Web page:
- Create a Cardio Circuit
No one wants to jog in place in your living room for 30 minutes, so to keep things interesting, try doing a variety of different cardio exercises for a 30 to 60 seconds at a time and then switching things up. You can try jogging in place, doing jumping jacks, step touching from side to side, jumping rope, marching, or doing little football runs through pretend tires. Here are some more ideas you can try. Get creative!
- Practice Yoga
Dr. Richard Bisceglie, a naprapathic practitioner at the Center for Holistic Medicine, says practicing yoga is one of the best things you can do to improve your immune function. And luckily, there are lots of online yoga classes you can try these days. Here are six simple yoga postures you can try to boost your immune system.
- Do Wall Sits
Wall sits are a full lower body workout that you can do almost anywhere in your house. Simply stand up with your back flat against the wall and lower yourself down until your knees are at a 90-degree angle with your hips. Keep your weight in your heels, and stay there as long as you can. Your legs will probably start quivering, but keep holding on as long as you can! For beginners, try to hold for at least 10 seconds and build up to 30 seconds at a time. For more advanced exercisers, try doing 30 to 60 seconds at a time, taking a break, and doing three sets.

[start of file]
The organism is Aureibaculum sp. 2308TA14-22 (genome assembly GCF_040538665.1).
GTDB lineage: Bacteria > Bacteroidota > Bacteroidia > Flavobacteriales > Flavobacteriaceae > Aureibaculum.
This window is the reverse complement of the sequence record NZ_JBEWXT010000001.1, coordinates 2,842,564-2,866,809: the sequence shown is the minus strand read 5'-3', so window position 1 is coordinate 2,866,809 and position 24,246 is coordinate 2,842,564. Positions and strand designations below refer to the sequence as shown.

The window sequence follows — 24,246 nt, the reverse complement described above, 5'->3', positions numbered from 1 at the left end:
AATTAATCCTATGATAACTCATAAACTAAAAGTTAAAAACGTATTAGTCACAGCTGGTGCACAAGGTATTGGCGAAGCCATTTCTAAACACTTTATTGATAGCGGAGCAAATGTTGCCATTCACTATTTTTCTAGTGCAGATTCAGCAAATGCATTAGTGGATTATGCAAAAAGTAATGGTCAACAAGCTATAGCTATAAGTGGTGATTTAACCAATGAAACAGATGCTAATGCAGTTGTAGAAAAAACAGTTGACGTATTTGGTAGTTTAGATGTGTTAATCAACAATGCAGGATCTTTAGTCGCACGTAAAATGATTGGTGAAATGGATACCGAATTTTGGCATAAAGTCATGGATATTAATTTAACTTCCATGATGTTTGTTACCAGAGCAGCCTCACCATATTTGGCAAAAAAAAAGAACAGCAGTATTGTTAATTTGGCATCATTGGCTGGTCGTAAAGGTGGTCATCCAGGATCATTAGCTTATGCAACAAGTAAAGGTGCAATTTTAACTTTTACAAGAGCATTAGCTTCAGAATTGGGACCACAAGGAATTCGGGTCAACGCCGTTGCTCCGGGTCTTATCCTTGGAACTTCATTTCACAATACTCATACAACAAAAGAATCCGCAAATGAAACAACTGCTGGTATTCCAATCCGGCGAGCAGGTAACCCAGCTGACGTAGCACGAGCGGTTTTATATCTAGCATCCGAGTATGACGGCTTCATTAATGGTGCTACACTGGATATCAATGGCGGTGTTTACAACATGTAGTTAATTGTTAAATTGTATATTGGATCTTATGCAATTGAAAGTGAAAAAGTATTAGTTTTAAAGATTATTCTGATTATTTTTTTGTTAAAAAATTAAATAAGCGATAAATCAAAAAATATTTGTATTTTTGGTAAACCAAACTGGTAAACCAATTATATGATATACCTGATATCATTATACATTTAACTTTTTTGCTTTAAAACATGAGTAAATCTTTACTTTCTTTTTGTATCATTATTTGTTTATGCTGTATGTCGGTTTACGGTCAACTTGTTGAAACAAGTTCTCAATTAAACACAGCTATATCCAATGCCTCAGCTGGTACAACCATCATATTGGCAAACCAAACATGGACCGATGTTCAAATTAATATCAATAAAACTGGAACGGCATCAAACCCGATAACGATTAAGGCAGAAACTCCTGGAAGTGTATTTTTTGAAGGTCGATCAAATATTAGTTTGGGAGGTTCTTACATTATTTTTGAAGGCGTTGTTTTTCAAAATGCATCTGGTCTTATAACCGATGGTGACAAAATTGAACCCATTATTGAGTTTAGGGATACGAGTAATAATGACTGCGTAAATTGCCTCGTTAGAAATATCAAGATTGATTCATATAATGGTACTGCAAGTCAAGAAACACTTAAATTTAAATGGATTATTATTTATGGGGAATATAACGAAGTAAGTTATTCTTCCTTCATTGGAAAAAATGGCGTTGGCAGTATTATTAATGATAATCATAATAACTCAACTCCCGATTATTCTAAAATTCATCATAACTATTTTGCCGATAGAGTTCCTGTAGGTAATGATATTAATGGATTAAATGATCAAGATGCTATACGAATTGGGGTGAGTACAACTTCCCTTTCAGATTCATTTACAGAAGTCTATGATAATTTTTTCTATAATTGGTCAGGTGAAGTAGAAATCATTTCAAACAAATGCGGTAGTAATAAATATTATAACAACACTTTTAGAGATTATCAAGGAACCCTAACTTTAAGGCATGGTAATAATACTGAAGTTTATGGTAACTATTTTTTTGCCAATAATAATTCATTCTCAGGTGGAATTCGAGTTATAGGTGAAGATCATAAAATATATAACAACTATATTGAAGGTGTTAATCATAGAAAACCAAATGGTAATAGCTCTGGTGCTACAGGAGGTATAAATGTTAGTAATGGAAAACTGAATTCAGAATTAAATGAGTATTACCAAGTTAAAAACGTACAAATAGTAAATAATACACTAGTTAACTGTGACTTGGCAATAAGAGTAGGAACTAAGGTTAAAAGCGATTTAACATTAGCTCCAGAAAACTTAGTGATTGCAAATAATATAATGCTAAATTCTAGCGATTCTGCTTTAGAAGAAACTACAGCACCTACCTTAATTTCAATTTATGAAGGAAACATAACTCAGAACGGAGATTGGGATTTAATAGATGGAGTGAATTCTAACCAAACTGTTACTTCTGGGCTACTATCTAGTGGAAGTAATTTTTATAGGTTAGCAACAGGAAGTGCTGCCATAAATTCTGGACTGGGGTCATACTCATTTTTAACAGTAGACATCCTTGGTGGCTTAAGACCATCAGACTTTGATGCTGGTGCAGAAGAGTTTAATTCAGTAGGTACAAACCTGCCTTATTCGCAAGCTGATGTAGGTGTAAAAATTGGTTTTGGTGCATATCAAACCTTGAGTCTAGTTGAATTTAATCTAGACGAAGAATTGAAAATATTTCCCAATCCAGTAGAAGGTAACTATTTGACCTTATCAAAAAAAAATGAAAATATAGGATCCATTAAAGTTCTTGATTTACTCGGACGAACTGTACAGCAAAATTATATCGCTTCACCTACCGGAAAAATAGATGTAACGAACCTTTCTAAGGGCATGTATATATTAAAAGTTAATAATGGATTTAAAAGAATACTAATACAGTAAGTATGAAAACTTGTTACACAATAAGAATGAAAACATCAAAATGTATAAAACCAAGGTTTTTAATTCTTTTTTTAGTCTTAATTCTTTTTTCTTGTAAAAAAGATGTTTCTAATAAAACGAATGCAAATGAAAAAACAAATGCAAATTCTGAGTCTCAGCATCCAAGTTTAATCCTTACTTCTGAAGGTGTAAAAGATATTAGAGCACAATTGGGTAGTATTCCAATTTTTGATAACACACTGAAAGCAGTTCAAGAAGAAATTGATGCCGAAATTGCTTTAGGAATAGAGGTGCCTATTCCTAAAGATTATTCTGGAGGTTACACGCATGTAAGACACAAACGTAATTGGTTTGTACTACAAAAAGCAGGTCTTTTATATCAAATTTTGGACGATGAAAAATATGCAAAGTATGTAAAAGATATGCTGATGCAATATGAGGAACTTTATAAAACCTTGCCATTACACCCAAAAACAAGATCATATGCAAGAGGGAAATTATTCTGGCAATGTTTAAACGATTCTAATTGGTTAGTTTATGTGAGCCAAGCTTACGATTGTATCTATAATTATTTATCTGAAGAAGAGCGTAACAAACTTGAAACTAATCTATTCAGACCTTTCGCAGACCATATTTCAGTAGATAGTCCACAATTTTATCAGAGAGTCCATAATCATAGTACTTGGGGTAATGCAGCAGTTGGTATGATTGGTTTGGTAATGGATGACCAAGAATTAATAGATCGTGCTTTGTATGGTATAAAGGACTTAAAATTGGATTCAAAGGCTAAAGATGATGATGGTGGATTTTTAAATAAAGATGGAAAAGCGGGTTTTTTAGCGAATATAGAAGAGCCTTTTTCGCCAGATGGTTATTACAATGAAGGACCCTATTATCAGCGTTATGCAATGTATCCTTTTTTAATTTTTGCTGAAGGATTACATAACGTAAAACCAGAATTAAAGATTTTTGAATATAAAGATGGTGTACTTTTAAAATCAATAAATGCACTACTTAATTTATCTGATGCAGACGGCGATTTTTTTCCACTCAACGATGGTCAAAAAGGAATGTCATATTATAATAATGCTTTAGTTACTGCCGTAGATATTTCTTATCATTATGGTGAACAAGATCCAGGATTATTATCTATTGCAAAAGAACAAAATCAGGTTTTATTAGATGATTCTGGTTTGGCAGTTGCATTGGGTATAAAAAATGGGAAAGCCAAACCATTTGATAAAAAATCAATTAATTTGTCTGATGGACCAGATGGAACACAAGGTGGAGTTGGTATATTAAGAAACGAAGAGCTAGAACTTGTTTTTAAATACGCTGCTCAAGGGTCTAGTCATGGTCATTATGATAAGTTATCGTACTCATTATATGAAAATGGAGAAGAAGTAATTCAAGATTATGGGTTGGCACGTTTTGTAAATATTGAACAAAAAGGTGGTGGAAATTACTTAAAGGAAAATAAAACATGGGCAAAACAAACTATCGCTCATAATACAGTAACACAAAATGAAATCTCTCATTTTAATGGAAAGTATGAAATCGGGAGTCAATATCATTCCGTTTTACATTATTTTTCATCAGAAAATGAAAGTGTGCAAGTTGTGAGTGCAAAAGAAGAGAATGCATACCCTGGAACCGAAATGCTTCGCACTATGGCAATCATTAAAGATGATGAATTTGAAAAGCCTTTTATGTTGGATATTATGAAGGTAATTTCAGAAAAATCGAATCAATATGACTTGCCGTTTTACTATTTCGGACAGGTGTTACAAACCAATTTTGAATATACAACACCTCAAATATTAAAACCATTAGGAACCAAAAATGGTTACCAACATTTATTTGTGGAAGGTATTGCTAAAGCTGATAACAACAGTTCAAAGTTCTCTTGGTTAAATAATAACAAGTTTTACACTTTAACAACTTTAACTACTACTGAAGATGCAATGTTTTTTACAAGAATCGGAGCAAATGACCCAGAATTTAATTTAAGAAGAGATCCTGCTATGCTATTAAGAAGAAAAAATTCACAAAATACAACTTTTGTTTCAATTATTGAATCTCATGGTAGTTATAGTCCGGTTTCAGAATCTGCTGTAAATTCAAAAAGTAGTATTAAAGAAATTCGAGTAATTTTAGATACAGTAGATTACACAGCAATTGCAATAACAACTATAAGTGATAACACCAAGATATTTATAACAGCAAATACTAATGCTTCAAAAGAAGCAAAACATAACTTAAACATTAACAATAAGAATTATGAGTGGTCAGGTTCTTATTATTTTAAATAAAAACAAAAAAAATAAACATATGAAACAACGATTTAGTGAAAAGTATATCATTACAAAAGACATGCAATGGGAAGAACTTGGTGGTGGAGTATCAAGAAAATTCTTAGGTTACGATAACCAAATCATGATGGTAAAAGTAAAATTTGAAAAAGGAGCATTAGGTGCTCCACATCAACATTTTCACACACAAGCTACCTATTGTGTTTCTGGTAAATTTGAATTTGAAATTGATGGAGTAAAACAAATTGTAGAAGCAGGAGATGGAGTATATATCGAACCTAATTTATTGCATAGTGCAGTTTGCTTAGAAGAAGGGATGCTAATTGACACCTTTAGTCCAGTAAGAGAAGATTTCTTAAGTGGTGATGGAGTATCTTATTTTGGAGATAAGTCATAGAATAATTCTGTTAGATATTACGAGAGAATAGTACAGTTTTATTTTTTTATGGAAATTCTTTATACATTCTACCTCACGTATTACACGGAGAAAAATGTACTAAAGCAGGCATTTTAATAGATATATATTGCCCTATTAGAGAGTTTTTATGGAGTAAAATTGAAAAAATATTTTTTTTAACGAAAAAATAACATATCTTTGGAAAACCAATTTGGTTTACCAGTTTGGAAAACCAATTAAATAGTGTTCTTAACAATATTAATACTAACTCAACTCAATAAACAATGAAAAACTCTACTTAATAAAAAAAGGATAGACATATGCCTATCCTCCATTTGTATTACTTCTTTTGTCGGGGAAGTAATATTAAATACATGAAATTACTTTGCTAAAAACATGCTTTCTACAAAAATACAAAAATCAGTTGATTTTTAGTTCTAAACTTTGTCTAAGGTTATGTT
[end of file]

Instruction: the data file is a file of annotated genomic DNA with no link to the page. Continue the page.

- Use Household Objects Instead of Weights
Don’t have any handheld weights at home? There are lots of household objects you can use instead to add resistance to your workouts. Just make sure you use an item that is easy to hold such as a gallon of milk (which weighs about 8 pounds), a 92 fl. oz bottle of laundry detergent (which weighs 6 pounds), a 5 lb. bag of potatoes or apples, or for beginners, try a small bag of rice in each hand (which weigh about 1 pound each). Then you can use these for a variety of exercises such as bicep curls, overhead presses, lateral arm raises, etc.
- Try Tai Chi
If you’re an older adult who can’t do as much jumping or strenuous activity, you might want to try some online tai chi classes from home. Tai chi is like a moving meditation, with slow, gentle movements, and it has been shown to improve balance, cognitive functioning, and strength. And tai chi has also been proven to be an effective tool for reducing stress and anxiety – which is especially useful during this stressful time.
- Decompress Your Spine
Are you experiencing lower back pain? Dr. Mitchell Katz, a chiropractor at the Center for Holistic Medicine, says prolonged sitting and inactivity can aggravate your lower back, but luckily, there are some easy stretches you can try at home to relieve compression on your spine. Try sitting off the edge of a bench or a bed while supporting your torso on your fully extended arms. Or you can sit on a chair and support yourself on the armrests. Hold yourself suspended for 10-15 seconds with a 30 second rest, followed by another 10 to 15 second self-traction. Do this periodically when prolonged sitting and see if it makes you feel better. (If you need additional guidance, Dr. Katz is also available for select in-person appointments).